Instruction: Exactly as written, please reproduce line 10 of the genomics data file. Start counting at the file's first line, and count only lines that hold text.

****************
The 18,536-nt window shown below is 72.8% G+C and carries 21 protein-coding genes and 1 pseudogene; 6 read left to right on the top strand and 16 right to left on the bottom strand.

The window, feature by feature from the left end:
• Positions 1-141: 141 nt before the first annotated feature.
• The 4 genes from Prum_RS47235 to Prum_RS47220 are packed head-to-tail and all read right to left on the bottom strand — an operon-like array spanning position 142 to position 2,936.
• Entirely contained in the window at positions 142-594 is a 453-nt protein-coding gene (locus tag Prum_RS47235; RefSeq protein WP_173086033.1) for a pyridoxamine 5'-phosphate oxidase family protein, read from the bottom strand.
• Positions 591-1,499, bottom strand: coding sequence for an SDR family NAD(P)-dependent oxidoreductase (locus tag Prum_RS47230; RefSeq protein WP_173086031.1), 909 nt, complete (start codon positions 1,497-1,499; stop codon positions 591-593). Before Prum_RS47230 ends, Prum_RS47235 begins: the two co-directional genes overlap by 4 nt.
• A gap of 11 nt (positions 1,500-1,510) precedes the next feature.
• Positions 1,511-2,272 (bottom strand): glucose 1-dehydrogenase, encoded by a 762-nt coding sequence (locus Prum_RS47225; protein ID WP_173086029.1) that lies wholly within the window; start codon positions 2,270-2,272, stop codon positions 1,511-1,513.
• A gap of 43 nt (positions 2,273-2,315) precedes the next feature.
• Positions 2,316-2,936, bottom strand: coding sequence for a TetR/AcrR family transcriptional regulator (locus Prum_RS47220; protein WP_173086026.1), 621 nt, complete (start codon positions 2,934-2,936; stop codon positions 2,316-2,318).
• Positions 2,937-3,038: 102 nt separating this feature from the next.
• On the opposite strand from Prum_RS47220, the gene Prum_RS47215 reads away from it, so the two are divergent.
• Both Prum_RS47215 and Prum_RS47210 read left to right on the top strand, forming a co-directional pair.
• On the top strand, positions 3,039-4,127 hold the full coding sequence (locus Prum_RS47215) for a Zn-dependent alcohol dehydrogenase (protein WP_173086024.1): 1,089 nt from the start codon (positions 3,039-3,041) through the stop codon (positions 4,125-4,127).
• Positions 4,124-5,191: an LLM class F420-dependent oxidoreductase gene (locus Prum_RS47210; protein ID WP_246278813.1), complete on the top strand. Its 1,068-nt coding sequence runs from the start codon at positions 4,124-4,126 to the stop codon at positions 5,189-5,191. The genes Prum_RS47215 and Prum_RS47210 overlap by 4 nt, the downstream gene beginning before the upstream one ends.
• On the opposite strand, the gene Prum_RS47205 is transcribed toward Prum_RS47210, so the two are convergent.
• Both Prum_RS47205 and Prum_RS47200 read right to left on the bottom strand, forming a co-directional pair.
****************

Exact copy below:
• Positions 2,316-2,936, bottom strand: coding sequence for a TetR/AcrR family transcriptional regulator (locus Prum_RS47220; protein WP_173086026.1), 621 nt, complete (start codon positions 2,934-2,936; stop codon positions 2,316-2,318).